Bjorn Borg was spotted in the West End Saturday night, his last free evening before the start of the Wimbledon tennis championships, taking in a performance of the long-running musical "Jesus Christ, Superstar" with his fiance and his coach.
Make of that what you will. Perhaps Borg, the No. 1 seed, was looking for a bit of last-minute divine guidance before embarking on the adventure that most observers believe will lead him to a showdown with Jimmy Connors in the men's singles final a week from Saturday.
Borg, 22, is aiming for his third straight singles title, a feat no man has accomplished at Wimbledon since Englishman Fred Perry in 1934-35-36. The seeding committee, London bookmakers and Perry - now a commentator on tennis for BBC radio - think that a Borg-Connors windup, in a rematch of last year's memorable five-set final, is likely.
Borg opens the Centre Court program for the oldest and most prestigious of tournaments this afternoon. He should have little difficulty against Victor Amaya, a 23-year-old left-hander from Holland, Mich., the biggest man on the international tennis circuit at 6 feet 7 and 220 pounds.
Amaya's fearsome serve should win him a few games on the fast, slick grass, but the rest of his game is too plodding to be of much concern to the swift, stolid, nimble Swede. Borg won here in 1976 without losing a set, and defended last year by beating Connors in a final of brutish majesty, worthy of Wimbledon's centennial year.
Only the wildest of underdog-loving romantics would give Amaya a chance, and he is not among them. After being informed last week that he had been drawn against Borg, he shrugged and said, "I'm playing the only guy in the world I know I can't beat."
The rest of the opening-day program in the Elizabethan center stadium, the most fabled arena in tennis, is apealing.
Brian Gottfried, the No. 5 seed and a good, aggressive fast-court player who has found his dreams focusing on Wimbledon of late, has a tough first-round test. He plays Englishman John Lloyd, who upset Roscoe Tanner on opening day last year and was runner-up to Vitas Gerulaitis in five sets in the Australian Open on Melbourne grass in December.
Guillermo VIlas, the No. 4 seed, has perhaps an even tougher opponent. The 25-year-old Argentinian left-hander who won the French and U.S. opens on clay last year and was runner-up to Borg in Paris two weeks ago, faces Stan Smith - not nearly the threat he was whrn he won here in 1972, but still a formidable grass-court player.
Last year Vilas was upset here in the third round by Billy Martin, then went on to win 51 consecutive matches over the next three months - but none of them on grass.
The day's final match on Center Court puts Tanner, seeded No. 6 on the strenght of his wicked left-handed serve, against Ismail El Shafei of Egypt, another powerful lefty who is inconsistent but capable of spectacular upsets.
Connor's first-rounder against Russell Simpson of New Zealand is scheduled on Court No. 1, the smaller of the adjacent arenas which showcase the featured matches among the smorgabord on 15 courts at the All England Club.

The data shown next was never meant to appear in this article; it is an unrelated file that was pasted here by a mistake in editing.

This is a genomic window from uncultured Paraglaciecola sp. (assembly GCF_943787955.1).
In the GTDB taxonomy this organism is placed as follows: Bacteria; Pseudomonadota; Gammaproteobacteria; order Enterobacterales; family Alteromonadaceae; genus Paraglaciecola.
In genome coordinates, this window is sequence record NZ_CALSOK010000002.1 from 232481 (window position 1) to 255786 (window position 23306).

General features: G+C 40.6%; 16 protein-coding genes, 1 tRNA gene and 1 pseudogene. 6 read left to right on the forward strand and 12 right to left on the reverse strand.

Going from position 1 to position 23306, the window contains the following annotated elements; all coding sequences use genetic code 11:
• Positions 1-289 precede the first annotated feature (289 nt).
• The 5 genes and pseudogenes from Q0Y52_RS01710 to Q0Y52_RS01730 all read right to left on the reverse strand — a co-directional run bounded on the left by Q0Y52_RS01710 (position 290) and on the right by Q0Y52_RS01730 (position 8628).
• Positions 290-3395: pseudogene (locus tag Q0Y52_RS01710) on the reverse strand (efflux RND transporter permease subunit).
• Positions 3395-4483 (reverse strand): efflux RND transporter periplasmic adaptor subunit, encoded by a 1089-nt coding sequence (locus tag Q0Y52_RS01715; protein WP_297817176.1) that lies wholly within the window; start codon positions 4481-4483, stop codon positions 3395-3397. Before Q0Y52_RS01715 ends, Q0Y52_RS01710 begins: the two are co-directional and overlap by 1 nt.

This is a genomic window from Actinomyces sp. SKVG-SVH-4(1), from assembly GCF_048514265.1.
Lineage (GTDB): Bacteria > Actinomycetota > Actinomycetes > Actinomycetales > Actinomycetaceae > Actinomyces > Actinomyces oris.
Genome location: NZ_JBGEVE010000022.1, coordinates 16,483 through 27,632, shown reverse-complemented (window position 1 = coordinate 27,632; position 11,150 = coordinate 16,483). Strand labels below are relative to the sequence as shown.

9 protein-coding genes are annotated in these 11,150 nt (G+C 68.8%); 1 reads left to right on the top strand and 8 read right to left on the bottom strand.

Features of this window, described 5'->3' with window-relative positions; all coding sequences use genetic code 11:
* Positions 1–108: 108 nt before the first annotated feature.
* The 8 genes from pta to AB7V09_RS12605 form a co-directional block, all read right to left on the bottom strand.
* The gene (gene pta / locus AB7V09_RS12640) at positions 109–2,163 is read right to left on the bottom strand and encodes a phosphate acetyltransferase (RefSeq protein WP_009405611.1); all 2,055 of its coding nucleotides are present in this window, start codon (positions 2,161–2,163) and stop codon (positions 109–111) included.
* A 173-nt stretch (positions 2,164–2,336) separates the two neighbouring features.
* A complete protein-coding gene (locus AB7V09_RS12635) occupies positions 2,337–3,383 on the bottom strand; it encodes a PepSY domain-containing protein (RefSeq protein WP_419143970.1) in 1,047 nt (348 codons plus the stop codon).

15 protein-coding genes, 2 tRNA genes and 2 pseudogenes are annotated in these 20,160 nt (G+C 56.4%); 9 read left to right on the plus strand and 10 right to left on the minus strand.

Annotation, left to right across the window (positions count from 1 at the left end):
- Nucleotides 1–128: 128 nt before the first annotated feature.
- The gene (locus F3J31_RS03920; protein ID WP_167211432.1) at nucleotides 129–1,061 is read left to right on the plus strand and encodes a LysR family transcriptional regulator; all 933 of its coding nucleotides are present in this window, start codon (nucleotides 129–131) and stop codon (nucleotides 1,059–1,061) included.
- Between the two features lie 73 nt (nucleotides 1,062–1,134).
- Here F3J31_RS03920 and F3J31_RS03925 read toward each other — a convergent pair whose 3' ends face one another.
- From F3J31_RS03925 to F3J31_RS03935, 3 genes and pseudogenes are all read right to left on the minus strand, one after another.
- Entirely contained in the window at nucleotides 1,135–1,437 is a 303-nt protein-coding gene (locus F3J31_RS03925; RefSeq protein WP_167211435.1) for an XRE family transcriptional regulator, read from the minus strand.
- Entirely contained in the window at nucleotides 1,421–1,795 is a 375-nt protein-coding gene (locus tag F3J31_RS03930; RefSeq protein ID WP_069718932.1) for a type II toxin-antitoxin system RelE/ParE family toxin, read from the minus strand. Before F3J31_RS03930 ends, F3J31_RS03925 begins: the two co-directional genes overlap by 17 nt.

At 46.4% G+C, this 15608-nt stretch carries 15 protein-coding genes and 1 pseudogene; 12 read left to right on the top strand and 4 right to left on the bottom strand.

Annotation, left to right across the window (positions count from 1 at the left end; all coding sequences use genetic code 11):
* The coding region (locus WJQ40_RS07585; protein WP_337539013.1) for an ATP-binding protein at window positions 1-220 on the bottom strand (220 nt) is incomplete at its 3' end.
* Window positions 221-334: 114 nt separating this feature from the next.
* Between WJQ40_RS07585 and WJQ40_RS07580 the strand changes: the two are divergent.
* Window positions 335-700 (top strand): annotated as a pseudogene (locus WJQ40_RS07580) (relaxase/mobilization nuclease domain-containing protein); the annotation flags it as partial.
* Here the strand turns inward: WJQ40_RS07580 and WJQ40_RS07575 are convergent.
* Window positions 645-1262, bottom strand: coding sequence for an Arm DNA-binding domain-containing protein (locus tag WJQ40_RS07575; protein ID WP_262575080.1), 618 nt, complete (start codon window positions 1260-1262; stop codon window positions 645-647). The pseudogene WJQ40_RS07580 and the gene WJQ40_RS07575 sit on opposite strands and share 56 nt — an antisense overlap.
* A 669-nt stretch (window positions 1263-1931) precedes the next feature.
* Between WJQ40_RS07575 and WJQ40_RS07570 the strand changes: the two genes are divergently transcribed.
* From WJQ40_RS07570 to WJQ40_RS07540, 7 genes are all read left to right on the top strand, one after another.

All of the 16 seeded men are slated to play today except for No. 11 John McEnroe, the temperamental young left-hander from Douglaston, N.Y. Last year he became the youngest semifinalist ever at Wimbledon, and the only player to come out of the qualifying compeition and reach that stage.
He earned a day off by reaching the final of the tuneup tournament at London's Queen's Club yesterday, to be beaten by Australian lefty Tony Roche, 8-6, 9-7. Roche, 32, runner up to Rod Laver in the first "open" Wimbledon 10 years ago, is unseeded, but could be a factor judging from his outstanding form.
If the seedings were to hold up, the quaterfinal pairings going into the second week would be Borg vs. Sandy Mayer, Vilas vs. Tanner, Gottfried vs. Gerulaitis and Connors vs. Raul Ramirez.
Vilas, hardly as good as player on grass as on clay, has probably the toughest draw of the men's seeds. If he beats Smith, he would likely face Arthur Ashe in the fourth round. If he survives that, he would likely meet Tanner for the right to face his old nemesis, Borg, in the semis.
The women's singles begin tomorrow, with relatively few appealing first-round matches.
Julie Anthony, the dogged doctoral candidated in psychology from UCLA, plays No. 2 seed Martina Navratilova, who beat Chris Evert on Saturday and is in wonderful form as she strives to reach the final for the first time.
Pam Shriver of Lutherville, Md., whose serve-and-volley style is well suited to grass-court play, opens against Mimi Wikstedt of Sweden and could be headed for a third-round match against Sue Barker of Britain and possibly a fourth-round meeting with six-time singles champion Billie Jean King.
If the seedings are justified, the women's quarterfinal pairings would be Chris Evert, the 1974 and '76 champion and top seed, vs. King; defending champion Virginia Wade vs. Australian Wendy Turnbull, the runnerup to Evert in last year's U.S. Open and a winner over Wade in three of their last four meetings; last year's runner-up Betty Stove vs. Evonne Goolaging Cawley, champion of 1971 and losing finalist three times; and Navratilova vs. another lefty, Australian Dianne Fromholtz.
But that is Tuesday. One does not advisedly look ahead a day at Wimbledon, where so much can happen on a single afternoon.
No one knows that better than Borg, who would like his reign as champion to outlast the London run of "Jesus Christ, Superstar." It has been on stage in theWest End for more than three years.